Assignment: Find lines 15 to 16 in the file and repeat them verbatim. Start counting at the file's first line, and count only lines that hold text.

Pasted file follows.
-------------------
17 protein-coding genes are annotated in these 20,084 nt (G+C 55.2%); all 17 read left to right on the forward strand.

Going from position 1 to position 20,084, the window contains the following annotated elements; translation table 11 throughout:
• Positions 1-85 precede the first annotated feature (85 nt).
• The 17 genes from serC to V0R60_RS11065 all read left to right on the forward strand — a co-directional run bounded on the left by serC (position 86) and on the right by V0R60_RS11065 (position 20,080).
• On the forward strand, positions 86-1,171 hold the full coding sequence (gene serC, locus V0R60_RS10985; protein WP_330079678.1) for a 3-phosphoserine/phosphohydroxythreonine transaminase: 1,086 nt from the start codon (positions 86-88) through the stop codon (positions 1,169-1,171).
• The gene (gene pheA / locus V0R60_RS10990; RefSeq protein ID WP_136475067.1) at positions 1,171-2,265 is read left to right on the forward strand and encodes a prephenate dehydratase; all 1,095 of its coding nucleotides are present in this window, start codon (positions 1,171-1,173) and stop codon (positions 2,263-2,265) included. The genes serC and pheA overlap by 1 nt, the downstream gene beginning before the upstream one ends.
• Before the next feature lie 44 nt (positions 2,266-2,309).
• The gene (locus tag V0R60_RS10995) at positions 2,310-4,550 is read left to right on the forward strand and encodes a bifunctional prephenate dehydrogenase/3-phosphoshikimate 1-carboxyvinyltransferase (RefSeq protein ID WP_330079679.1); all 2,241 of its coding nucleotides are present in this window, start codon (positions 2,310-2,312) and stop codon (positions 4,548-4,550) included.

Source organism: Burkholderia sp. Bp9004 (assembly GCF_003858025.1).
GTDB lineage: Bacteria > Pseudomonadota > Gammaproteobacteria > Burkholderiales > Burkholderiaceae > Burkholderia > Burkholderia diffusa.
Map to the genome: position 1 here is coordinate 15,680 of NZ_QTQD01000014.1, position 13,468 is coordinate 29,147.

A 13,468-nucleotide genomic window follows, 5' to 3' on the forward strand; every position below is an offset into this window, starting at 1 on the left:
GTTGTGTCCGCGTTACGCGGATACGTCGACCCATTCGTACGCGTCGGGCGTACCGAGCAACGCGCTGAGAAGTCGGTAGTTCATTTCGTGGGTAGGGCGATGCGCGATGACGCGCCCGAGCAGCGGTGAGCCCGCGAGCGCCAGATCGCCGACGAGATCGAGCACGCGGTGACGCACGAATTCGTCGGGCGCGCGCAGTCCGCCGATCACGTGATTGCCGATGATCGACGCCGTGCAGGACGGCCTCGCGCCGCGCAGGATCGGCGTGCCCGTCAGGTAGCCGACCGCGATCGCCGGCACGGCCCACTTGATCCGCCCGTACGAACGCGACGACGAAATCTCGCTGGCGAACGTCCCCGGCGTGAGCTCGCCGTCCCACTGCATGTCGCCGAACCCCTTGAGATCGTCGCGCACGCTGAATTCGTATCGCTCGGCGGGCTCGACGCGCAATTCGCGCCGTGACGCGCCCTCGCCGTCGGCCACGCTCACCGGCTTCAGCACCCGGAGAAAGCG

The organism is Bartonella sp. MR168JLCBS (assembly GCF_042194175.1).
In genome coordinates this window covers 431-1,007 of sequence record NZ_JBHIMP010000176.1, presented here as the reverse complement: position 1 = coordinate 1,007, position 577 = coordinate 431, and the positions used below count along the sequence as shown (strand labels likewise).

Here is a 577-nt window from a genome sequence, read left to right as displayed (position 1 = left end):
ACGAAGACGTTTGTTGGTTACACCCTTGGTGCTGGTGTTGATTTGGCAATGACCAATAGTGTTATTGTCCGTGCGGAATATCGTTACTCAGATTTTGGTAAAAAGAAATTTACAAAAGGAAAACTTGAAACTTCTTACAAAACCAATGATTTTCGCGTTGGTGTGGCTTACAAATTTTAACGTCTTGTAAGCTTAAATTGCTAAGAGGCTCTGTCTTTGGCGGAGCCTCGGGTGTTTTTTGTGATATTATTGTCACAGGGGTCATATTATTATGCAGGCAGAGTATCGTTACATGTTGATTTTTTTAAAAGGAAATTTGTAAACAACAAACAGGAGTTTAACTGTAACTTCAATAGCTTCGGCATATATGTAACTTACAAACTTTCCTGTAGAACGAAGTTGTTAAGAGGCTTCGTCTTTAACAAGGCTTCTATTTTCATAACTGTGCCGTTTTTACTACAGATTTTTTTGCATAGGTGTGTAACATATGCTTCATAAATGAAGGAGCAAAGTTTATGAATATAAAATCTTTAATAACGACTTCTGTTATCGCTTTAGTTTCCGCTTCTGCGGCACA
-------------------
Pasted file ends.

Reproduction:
In genome coordinates this window covers 431-1,007 of sequence record NZ_JBHIMP010000176.1, presented here as the reverse complement: position 1 = coordinate 1,007, position 577 = coordinate 431, and the positions used below count along the sequence as shown (strand labels likewise).

Here is a 577-nt window from a genome sequence, read left to right as displayed (position 1 = left end):